How About a Sick Pay System That Doesn’t Make People Sicker?

Paltry payments mean many must work to the bone just to survive.

by Charlie Hertzog Young

28 November 2022

Cleaners clean empty office spaces
Four in five cleaners can’t access sick pay at all and 35% said they had worked while sick. Photo: Adobe Stock

“They wanted me to leave the job when I was ill,” said one cleaner, who was living in temporary accommodation at the time. Losing their job would have left them even more precarious: ill, broke and unable to pay rent. Calling in sick was simply not an option. Another person we spoke to put it succinctly: “without work, you can’t survive.”

The Centre for Progressive (CPC) change has spent the last year interviewing hundreds of cleaners across the country to find out how they’d like to see the UK’s sick pay system reformed. We chose cleaners because they are the workers most at risk of dying from coronavirus, having routinely worked through the pandemic in unsafe conditions – including cleaning up after lockdown parties in Downing Street. Four in five cleaners can’t access sick pay at all and 35% said they had worked while sick.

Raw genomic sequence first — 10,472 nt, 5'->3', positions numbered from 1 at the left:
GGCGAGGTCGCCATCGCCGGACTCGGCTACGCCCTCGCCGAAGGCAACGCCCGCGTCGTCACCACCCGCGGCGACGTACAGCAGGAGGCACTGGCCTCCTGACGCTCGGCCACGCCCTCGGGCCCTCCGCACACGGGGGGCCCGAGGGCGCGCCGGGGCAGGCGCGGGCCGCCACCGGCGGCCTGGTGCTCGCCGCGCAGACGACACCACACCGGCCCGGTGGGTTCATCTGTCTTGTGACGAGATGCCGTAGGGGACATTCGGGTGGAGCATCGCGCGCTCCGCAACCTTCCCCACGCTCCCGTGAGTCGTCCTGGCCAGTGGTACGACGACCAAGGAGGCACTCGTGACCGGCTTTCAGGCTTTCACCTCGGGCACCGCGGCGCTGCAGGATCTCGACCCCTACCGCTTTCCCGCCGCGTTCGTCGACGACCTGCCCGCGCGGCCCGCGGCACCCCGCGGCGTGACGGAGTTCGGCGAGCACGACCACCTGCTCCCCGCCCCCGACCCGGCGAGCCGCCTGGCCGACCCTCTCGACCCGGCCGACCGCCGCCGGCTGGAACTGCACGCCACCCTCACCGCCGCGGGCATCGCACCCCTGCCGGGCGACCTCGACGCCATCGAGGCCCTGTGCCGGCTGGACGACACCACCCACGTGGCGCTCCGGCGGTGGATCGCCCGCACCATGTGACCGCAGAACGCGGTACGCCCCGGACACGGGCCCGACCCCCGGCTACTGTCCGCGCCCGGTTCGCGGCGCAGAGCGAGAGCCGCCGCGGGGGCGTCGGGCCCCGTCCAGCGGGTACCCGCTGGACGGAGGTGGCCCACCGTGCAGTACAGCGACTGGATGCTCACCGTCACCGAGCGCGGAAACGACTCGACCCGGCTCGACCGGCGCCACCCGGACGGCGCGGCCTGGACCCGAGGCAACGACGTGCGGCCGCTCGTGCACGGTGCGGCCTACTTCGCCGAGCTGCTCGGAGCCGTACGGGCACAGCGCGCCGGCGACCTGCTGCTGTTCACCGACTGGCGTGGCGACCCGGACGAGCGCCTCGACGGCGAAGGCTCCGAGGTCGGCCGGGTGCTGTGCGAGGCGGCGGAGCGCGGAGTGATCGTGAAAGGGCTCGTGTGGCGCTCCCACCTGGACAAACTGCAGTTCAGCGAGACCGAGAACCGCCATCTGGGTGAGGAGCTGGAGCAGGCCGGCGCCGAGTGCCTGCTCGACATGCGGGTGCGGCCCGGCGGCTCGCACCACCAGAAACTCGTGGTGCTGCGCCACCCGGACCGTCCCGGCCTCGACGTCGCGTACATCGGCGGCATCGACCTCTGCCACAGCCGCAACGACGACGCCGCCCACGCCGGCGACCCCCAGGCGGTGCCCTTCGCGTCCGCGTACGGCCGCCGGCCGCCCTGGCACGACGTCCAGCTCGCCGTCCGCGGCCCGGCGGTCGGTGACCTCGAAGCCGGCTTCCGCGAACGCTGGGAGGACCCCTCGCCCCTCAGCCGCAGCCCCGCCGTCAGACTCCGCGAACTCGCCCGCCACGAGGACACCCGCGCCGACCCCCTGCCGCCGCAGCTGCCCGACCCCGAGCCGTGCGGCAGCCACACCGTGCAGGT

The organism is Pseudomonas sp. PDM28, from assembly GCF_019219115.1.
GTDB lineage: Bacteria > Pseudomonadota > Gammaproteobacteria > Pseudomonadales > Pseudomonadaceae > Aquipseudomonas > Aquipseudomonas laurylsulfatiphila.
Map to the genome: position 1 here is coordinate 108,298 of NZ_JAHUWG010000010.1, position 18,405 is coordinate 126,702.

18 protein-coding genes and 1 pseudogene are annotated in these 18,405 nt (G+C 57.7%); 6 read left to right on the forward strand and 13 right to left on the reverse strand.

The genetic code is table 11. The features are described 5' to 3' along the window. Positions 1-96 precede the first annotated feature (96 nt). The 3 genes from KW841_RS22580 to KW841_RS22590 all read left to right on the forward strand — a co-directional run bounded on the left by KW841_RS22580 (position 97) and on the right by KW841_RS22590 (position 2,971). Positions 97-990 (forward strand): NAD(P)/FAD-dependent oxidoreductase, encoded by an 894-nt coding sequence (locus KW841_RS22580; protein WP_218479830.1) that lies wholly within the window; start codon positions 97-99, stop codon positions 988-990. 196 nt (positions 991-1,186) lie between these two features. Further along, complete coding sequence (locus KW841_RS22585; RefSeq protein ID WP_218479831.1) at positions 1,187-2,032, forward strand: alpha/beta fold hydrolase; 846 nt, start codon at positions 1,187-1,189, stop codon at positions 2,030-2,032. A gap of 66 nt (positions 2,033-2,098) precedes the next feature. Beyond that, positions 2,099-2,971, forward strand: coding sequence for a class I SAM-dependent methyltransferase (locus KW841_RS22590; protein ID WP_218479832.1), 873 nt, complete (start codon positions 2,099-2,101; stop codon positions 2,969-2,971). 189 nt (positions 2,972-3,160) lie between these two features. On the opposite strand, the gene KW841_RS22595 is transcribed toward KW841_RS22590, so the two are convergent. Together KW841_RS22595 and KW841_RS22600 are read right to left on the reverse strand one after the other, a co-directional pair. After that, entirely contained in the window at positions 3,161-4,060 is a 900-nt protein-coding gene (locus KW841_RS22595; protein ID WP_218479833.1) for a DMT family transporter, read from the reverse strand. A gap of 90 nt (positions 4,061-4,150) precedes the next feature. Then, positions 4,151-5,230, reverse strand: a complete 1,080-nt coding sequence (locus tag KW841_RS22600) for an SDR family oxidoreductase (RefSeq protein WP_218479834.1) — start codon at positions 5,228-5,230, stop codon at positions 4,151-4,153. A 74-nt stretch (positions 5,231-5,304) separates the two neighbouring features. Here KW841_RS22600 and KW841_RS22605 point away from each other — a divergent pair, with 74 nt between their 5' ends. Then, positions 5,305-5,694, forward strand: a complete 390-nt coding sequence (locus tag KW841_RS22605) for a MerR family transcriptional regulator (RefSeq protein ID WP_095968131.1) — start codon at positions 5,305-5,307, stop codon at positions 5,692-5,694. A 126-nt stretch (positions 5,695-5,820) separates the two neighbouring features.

But the UK’s paltry sick pay system isn’t just a problem for cleaners, it’s a problem for everyone. It is a punitive incentive to work down to the bone, just to continue existing: an explicit tool of domination.  

In Europe, only Malta and Ireland have worse set-ups than us. The UK’s statutory sick pay (SSP) policy has been denounced by the Council of Europe as “manifestly inadequate”. It is an anachronistic and punitive system – and if we do nothing, Rishi Sunak’s incoming wave of austerity will soon make things even more dire.

Using the CPC’s research, the Safe Sick Pay campaign is calling for our current system to be reconstituted from the ground up. Now may be our best chance to do this, as the pandemic has forced the issue to the fore. Everyone is now powerfully aware of the primary importance of health and most have experienced firsthand the complex interactions between health and the economy. We can use that momentum to create change.

‘Without work, you can’t survive’.